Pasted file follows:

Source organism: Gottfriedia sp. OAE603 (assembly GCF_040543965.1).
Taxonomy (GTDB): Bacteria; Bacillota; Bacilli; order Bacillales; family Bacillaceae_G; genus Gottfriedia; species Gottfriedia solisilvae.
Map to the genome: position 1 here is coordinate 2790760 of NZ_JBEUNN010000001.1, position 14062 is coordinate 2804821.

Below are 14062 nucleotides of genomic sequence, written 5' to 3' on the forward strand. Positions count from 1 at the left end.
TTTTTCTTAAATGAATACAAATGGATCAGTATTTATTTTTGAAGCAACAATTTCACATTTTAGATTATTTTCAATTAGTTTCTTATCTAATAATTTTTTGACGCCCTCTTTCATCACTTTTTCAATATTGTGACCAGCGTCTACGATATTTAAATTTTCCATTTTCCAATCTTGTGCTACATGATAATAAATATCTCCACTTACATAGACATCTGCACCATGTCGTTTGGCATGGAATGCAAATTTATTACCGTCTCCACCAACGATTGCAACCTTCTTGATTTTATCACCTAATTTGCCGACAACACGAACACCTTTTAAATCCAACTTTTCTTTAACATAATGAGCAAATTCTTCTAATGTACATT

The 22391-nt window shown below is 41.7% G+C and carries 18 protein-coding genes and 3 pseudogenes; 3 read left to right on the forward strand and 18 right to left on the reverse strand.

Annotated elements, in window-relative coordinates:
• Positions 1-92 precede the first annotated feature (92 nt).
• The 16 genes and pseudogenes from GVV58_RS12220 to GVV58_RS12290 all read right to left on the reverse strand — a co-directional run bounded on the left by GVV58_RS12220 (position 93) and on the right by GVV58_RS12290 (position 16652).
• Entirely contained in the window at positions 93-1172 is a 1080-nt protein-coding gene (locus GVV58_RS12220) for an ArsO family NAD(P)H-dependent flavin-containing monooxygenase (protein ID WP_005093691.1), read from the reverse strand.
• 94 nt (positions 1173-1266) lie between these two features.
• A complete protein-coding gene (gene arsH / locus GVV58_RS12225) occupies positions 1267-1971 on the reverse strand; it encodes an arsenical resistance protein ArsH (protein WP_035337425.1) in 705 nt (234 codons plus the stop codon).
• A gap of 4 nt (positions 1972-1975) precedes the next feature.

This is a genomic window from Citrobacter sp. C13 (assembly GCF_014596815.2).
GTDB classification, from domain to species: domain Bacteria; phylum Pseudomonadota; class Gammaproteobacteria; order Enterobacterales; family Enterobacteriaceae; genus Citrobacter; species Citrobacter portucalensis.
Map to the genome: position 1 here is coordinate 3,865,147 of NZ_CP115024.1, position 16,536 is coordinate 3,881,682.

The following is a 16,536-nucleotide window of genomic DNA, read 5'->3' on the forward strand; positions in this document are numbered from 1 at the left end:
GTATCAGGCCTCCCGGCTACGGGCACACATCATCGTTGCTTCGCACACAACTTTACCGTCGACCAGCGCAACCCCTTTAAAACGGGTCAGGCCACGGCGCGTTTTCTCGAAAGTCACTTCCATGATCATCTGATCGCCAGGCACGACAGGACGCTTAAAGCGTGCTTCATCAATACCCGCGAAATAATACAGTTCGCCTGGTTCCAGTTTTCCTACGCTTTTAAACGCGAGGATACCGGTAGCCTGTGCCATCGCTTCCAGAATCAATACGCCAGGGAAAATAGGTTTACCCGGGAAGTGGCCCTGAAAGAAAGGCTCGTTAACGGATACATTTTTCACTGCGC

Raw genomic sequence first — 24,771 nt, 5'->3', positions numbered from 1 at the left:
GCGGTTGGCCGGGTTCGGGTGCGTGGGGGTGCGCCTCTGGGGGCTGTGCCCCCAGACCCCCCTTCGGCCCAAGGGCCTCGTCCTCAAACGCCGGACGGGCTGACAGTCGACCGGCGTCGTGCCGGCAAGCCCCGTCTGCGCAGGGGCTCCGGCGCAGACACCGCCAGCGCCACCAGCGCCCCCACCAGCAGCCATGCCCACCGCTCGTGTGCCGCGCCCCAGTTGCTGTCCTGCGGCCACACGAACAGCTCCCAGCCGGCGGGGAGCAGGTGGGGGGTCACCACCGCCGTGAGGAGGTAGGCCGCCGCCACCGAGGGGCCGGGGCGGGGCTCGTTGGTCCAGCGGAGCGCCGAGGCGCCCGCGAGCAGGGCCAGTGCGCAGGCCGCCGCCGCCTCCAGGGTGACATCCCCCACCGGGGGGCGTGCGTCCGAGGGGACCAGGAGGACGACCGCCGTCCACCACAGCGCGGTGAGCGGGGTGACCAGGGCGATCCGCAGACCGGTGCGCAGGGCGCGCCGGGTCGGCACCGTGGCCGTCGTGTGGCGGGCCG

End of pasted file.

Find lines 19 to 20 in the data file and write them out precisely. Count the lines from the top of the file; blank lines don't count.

Raw genomic sequence first — 24,771 nt, 5'->3', positions numbered from 1 at the left:
GCGGTTGGCCGGGTTCGGGTGCGTGGGGGTGCGCCTCTGGGGGCTGTGCCCCCAGACCCCCCTTCGGCCCAAGGGCCTCGTCCTCAAACGCCGGACGGGCTGACAGTCGACCGGCGTCGTGCCGGCAAGCCCCGTCTGCGCAGGGGCTCCGGCGCAGACACCGCCAGCGCCACCAGCGCCCCCACCAGCAGCCATGCCCACCGCTCGTGTGCCGCGCCCCAGTTGCTGTCCTGCGGCCACACGAACAGCTCCCAGCCGGCGGGGAGCAGGTGGGGGGTCACCACCGCCGTGAGGAGGTAGGCCGCCGCCACCGAGGGGCCGGGGCGGGGCTCGTTGGTCCAGCGGAGCGCCGAGGCGCCCGCGAGCAGGGCCAGTGCGCAGGCCGCCGCCGCCTCCAGGGTGACATCCCCCACCGGGGGGCGTGCGTCCGAGGGGACCAGGAGGACGACCGCCGTCCACCACAGCGCGGTGAGCGGGGTGACCAGGGCGATCCGCAGACCGGTGCGCAGGGCGCGCCGGGTCGGCACCGTGGCCGTCGTGTGGCGGGCCG